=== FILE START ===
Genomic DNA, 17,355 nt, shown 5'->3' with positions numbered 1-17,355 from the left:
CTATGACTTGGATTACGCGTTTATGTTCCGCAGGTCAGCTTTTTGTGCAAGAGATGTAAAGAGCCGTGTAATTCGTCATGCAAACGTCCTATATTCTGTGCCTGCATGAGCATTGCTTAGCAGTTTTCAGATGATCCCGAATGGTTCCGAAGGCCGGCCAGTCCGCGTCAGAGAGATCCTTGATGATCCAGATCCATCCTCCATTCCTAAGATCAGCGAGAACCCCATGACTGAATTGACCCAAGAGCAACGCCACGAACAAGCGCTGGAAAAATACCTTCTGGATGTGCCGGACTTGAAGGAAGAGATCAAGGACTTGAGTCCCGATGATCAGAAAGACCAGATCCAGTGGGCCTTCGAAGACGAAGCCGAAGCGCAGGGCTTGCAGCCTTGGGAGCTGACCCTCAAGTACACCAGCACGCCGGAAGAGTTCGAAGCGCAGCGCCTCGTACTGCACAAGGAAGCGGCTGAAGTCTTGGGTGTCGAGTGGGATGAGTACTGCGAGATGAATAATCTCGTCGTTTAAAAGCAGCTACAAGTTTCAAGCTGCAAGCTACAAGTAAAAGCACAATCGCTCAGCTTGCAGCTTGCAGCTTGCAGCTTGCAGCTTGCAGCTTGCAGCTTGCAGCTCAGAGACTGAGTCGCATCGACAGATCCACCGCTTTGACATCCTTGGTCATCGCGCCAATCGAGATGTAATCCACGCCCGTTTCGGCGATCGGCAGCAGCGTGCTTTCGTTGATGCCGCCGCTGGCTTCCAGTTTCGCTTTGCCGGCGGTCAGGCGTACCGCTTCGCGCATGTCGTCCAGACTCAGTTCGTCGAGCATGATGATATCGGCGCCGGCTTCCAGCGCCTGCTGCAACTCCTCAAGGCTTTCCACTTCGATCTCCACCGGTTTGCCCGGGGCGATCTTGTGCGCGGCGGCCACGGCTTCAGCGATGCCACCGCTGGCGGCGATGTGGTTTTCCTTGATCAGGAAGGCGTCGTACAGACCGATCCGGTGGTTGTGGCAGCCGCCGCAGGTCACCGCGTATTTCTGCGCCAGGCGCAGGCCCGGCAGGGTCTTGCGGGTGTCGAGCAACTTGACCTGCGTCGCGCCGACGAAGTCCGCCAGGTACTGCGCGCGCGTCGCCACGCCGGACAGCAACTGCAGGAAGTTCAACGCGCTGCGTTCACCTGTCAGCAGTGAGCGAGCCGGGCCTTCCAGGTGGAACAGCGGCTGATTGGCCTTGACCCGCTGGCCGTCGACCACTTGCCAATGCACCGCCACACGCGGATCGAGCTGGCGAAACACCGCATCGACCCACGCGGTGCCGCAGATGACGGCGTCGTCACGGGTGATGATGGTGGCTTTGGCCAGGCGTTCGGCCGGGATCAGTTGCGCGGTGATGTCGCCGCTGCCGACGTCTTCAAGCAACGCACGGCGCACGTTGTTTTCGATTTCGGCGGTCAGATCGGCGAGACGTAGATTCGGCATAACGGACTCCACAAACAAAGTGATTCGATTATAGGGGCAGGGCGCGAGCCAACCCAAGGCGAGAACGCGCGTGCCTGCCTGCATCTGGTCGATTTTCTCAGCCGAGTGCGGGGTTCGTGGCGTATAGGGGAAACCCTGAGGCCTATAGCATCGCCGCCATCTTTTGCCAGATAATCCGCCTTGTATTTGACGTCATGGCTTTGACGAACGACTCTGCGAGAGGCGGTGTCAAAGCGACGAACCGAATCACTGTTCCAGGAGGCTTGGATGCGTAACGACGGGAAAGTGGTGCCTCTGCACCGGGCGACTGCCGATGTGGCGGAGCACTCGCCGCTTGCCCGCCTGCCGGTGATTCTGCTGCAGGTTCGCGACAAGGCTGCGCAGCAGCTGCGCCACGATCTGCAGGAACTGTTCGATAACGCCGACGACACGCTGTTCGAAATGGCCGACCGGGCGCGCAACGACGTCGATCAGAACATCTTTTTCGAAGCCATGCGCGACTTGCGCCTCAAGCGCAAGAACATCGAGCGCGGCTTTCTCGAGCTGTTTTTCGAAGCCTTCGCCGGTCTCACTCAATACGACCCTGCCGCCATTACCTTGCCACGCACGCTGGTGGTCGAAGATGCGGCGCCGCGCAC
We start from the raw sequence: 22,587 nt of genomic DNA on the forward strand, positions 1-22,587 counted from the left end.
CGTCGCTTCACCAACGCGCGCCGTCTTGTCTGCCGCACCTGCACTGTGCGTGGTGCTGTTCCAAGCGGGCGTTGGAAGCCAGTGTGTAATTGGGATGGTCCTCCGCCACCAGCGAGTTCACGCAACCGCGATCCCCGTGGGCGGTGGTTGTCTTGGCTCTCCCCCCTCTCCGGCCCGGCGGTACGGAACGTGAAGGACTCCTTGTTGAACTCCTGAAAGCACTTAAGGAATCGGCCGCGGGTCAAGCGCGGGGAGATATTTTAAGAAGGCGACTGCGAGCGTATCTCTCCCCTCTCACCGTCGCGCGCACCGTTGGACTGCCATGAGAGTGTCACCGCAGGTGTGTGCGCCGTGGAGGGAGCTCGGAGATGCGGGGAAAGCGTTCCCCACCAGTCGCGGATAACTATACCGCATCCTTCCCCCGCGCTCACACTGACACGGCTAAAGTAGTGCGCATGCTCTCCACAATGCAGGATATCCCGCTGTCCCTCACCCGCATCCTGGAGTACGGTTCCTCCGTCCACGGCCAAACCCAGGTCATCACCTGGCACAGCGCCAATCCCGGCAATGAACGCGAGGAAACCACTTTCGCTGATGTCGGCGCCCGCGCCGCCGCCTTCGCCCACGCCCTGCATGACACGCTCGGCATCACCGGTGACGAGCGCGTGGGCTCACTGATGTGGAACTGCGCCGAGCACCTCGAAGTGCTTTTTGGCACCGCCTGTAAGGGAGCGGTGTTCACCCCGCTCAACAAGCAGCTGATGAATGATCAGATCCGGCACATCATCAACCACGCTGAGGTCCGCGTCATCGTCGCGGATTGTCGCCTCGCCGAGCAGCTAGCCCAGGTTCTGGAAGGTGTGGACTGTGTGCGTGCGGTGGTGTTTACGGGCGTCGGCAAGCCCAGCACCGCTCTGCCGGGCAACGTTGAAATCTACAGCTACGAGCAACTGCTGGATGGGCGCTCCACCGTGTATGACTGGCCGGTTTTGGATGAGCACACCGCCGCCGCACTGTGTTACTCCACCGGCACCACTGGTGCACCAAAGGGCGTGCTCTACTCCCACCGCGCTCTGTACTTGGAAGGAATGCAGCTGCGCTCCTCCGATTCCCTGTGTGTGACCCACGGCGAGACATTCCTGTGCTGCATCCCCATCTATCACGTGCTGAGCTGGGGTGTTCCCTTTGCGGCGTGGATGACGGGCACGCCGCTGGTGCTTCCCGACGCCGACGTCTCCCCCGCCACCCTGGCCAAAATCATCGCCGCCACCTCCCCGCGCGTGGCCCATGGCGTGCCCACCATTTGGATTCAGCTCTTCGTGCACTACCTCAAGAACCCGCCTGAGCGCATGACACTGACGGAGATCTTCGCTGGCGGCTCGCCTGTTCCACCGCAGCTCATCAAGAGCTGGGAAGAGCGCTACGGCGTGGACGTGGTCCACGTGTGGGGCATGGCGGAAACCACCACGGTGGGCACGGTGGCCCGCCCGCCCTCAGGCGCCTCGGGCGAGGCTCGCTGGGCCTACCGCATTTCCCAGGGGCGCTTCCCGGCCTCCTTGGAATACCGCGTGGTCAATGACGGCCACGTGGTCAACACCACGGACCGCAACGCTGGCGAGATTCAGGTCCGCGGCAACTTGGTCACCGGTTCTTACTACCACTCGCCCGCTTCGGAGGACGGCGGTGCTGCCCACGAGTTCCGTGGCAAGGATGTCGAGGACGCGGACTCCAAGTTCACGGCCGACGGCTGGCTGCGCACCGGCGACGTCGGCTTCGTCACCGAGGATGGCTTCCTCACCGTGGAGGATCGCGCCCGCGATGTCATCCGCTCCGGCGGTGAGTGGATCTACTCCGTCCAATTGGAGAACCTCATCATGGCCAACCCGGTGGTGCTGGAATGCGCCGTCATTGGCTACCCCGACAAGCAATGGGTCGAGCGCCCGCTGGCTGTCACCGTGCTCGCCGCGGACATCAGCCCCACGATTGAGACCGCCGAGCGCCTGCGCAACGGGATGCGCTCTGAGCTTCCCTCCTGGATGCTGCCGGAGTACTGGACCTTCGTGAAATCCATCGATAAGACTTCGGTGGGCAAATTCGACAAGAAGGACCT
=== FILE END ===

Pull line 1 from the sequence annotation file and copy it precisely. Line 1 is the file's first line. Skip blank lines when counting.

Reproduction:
Genomic DNA, 17,355 nt, shown 5'->3' with positions numbered 1-17,355 from the left: